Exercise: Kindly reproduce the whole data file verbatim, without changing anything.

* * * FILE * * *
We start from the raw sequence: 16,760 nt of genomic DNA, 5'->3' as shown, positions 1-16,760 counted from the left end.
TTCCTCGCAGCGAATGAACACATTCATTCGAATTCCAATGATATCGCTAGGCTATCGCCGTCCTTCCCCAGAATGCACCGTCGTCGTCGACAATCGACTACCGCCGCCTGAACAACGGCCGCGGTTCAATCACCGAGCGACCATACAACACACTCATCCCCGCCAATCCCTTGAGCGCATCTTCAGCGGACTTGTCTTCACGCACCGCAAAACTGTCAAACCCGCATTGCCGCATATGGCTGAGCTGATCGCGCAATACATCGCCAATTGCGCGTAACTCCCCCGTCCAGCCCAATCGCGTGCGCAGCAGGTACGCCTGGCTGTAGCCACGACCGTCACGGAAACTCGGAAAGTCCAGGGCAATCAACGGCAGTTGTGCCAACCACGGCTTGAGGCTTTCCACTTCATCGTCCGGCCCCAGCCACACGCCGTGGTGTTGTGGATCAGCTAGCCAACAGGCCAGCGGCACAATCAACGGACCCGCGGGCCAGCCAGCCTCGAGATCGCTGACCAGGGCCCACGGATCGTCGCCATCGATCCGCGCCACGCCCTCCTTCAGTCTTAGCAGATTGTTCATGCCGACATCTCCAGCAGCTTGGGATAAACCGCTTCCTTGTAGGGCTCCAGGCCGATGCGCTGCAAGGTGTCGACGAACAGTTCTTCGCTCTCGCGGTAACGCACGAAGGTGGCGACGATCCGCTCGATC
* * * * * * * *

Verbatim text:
We start from the raw sequence: 16,760 nt of genomic DNA, 5'->3' as shown, positions 1-16,760 counted from the left end.
TTCCTCGCAGCGAATGAACACATTCATTCGAATTCCAATGATATCGCTAGGCTATCGCCGTCCTTCCCCAGAATGCACCGTCGTCGTCGACAATCGACTACCGCCGCCTGAACAACGGCCGCGGTTCAATCACCGAGCGACCATACAACACACTCATCCCCGCCAATCCCTTGAGCGCATCTTCAGCGGACTTGTCTTCACGCACCGCAAAACTGTCAAACCCGCATTGCCGCATATGGCTGAGCTGATCGCGCAATACATCGCCAATTGCGCGTAACTCCCCCGTCCAGCCCAATCGCGTGCGCAGCAGGTACGCCTGGCTGTAGCCACGACCGTCACGGAAACTCGGAAAGTCCAGGGCAATCAACGGCAGTTGTGCCAACCACGGCTTGAGGCTTTCCACTTCATCGTCCGGCCCCAGCCACACGCCGTGGTGTTGTGGATCAGCTAGCCAACAGGCCAGCGGCACAATCAACGGACCCGCGGGCCAGCCAGCCTCGAGATCGCTGACCAGGGCCCACGGATCGTCGCCATCGATCCGCGCCACGCCCTCCTTCAGTCTTAGCAGATTGTTCATGCCGACATCTCCAGCAGCTTGGGATAAACCGCTTCCTTGTAGGGCTCCAGGCCGATGCGCTGCAAGGTGTCGACGAACAGTTCTTCGCTCTCGCGGTAACGCACGAAGGTGGCGACGATCCGCTCGATC